Deep Mysteries: Mardi Gras and the Filet-O-Fish

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Mmmmm . . . tasty treats.

May marks the beginning of “Filet-O-Fish Season” at McDonalds.

Ray Croc’s burger chain sells 25% of the annual take of their Alaskan Pollock fish sandwiches over the next 40 days, following the conclusion of Mardi Gras.

While some Mardi Gras goers would assume that the reason for the uptick in sales is to soak up the excess alcohol consumed during the booze-laden festivities, the explanation for Filet-O-Fish Season is fairly straight forward.

Mardi Gras is held the day preceding the start of Lent – a period of prayer, repentance, atonement and self-denial.

For many Catholics and protestant denominations such as the Episcopal church, Lent means fasting.

Catholics specifically are required to fast on Ash Wednesday and all of the Fridays during lent. To many, fasting means they eat only one meal per day, normally in the evenings and refrain from eating meat and drinking wine.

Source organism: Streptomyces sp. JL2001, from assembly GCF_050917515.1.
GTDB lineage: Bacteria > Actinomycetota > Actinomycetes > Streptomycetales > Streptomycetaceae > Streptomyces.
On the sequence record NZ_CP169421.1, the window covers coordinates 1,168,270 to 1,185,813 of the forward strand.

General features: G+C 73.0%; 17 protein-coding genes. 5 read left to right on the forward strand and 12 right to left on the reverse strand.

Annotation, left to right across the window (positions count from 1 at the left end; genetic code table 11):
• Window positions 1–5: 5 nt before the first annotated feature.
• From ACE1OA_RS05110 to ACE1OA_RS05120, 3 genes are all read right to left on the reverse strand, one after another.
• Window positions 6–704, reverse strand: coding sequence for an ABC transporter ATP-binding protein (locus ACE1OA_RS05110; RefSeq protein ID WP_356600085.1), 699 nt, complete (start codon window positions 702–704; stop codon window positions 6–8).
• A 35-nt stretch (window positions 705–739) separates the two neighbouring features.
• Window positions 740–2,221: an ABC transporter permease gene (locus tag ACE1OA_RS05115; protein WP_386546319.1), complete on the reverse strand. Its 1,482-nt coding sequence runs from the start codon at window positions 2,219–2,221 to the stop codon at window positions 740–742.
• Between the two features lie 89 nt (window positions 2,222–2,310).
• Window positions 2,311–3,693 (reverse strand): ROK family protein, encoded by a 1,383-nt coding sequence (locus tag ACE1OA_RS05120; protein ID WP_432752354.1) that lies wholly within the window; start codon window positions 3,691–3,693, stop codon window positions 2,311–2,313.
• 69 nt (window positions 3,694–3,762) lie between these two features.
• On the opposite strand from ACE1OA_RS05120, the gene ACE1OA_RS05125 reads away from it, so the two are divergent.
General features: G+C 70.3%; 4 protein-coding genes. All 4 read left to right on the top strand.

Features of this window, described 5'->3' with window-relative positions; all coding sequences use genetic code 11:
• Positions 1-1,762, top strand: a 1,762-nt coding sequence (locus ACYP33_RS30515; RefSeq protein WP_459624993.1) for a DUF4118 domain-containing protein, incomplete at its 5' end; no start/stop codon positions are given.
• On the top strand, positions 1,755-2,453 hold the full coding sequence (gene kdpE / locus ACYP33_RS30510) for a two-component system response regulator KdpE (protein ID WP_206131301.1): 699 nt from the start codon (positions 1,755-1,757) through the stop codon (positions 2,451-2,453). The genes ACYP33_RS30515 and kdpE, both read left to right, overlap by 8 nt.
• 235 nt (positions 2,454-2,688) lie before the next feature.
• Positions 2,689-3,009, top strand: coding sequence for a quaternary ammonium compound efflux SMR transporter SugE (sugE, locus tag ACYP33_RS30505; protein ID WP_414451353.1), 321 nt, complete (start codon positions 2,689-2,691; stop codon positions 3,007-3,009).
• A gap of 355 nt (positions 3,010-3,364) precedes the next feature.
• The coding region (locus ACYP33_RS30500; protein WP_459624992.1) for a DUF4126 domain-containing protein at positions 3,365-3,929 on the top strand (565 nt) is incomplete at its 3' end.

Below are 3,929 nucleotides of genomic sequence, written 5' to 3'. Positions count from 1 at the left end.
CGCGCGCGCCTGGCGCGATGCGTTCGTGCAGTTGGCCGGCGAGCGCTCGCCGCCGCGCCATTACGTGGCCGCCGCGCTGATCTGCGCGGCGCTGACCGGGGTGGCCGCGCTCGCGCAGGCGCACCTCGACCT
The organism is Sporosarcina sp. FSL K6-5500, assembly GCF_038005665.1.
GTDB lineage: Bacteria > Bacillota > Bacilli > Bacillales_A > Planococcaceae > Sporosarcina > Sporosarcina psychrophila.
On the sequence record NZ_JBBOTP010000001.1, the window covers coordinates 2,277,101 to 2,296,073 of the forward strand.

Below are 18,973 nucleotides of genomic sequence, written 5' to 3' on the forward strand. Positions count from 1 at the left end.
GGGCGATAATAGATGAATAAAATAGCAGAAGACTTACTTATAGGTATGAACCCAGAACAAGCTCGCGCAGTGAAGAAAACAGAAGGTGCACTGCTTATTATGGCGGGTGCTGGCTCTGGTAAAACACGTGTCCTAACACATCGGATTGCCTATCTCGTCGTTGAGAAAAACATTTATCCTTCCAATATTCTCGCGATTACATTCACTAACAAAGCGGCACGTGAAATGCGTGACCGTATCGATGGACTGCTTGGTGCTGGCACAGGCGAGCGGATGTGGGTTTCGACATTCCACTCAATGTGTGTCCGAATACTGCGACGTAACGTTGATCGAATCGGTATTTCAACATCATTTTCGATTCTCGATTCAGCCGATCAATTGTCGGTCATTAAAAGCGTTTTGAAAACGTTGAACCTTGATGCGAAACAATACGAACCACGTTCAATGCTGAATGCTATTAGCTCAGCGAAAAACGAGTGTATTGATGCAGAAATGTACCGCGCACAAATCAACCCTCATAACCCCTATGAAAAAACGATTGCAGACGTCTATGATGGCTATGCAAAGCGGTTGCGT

While a Quarter Pounder with Cheese is off of the fasting menu, the Filet-O-Fish is its breaded replacement.

While fasters may feel they’re getting some help to their waistline the benefit is negligible. Both the Quarter Pounder and the Filet-O-Fish come with an artery-clogging 20 grams of fat, the Filet-O-Fish shaves off only 38 calorie compared to its hefty beef brother.

And now you know.